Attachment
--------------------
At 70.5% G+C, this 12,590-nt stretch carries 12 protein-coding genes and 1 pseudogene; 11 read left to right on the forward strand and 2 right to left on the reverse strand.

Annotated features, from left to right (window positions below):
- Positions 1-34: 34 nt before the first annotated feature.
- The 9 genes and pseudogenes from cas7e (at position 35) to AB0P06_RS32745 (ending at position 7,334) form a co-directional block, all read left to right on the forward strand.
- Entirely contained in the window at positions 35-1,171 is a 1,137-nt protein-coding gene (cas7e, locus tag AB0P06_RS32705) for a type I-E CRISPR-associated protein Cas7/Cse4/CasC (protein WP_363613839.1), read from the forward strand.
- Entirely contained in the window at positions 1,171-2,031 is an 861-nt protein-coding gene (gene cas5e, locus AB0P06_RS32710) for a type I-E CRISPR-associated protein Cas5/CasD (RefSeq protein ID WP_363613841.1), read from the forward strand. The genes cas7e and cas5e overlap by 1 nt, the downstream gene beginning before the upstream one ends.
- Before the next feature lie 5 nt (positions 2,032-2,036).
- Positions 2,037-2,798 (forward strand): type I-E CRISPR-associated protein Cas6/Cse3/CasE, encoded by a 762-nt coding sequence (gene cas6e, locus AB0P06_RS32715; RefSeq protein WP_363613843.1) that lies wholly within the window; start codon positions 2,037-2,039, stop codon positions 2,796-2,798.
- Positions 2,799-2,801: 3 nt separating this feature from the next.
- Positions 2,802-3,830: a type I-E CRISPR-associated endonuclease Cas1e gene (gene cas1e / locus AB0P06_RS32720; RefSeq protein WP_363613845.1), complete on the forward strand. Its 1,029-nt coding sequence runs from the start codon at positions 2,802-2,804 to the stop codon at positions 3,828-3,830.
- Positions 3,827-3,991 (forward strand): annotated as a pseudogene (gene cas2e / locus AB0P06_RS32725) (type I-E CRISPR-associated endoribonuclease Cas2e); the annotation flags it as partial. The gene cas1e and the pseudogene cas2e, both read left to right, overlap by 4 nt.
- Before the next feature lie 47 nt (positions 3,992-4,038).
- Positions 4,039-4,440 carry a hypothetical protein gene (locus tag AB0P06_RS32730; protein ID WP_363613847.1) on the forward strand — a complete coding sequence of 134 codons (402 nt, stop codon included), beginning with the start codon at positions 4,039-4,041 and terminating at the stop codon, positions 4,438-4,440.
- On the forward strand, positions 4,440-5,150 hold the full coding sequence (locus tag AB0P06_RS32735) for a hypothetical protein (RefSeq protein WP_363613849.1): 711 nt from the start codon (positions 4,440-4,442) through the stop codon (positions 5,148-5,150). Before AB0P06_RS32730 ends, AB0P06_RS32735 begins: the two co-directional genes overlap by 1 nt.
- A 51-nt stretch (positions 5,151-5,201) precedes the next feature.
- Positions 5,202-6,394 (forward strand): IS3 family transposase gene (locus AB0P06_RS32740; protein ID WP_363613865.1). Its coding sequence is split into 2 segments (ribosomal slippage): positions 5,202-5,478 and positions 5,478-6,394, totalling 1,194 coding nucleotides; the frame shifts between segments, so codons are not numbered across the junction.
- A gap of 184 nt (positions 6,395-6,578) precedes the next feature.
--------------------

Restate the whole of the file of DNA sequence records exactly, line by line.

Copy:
At 70.5% G+C, this 12,590-nt stretch carries 12 protein-coding genes and 1 pseudogene; 11 read left to right on the forward strand and 2 right to left on the reverse strand.

Annotated features, from left to right (window positions below):
- Positions 1-34: 34 nt before the first annotated feature.
- The 9 genes and pseudogenes from cas7e (at position 35) to AB0P06_RS32745 (ending at position 7,334) form a co-directional block, all read left to right on the forward strand.
- Entirely contained in the window at positions 35-1,171 is a 1,137-nt protein-coding gene (cas7e, locus tag AB0P06_RS32705) for a type I-E CRISPR-associated protein Cas7/Cse4/CasC (protein WP_363613839.1), read from the forward strand.
- Entirely contained in the window at positions 1,171-2,031 is an 861-nt protein-coding gene (gene cas5e, locus AB0P06_RS32710) for a type I-E CRISPR-associated protein Cas5/CasD (RefSeq protein ID WP_363613841.1), read from the forward strand. The genes cas7e and cas5e overlap by 1 nt, the downstream gene beginning before the upstream one ends.
- Before the next feature lie 5 nt (positions 2,032-2,036).
- Positions 2,037-2,798 (forward strand): type I-E CRISPR-associated protein Cas6/Cse3/CasE, encoded by a 762-nt coding sequence (gene cas6e, locus AB0P06_RS32715; RefSeq protein WP_363613843.1) that lies wholly within the window; start codon positions 2,037-2,039, stop codon positions 2,796-2,798.
- Positions 2,799-2,801: 3 nt separating this feature from the next.
- Positions 2,802-3,830: a type I-E CRISPR-associated endonuclease Cas1e gene (gene cas1e / locus AB0P06_RS32720; RefSeq protein WP_363613845.1), complete on the forward strand. Its 1,029-nt coding sequence runs from the start codon at positions 2,802-2,804 to the stop codon at positions 3,828-3,830.
- Positions 3,827-3,991 (forward strand): annotated as a pseudogene (gene cas2e / locus AB0P06_RS32725) (type I-E CRISPR-associated endoribonuclease Cas2e); the annotation flags it as partial. The gene cas1e and the pseudogene cas2e, both read left to right, overlap by 4 nt.
- Before the next feature lie 47 nt (positions 3,992-4,038).
- Positions 4,039-4,440 carry a hypothetical protein gene (locus tag AB0P06_RS32730; protein ID WP_363613847.1) on the forward strand — a complete coding sequence of 134 codons (402 nt, stop codon included), beginning with the start codon at positions 4,039-4,041 and terminating at the stop codon, positions 4,438-4,440.
- On the forward strand, positions 4,440-5,150 hold the full coding sequence (locus tag AB0P06_RS32735) for a hypothetical protein (RefSeq protein WP_363613849.1): 711 nt from the start codon (positions 4,440-4,442) through the stop codon (positions 5,148-5,150). Before AB0P06_RS32730 ends, AB0P06_RS32735 begins: the two co-directional genes overlap by 1 nt.
- A 51-nt stretch (positions 5,151-5,201) precedes the next feature.
- Positions 5,202-6,394 (forward strand): IS3 family transposase gene (locus AB0P06_RS32740; protein ID WP_363613865.1). Its coding sequence is split into 2 segments (ribosomal slippage): positions 5,202-5,478 and positions 5,478-6,394, totalling 1,194 coding nucleotides; the frame shifts between segments, so codons are not numbered across the junction.
- A gap of 184 nt (positions 6,395-6,578) precedes the next feature.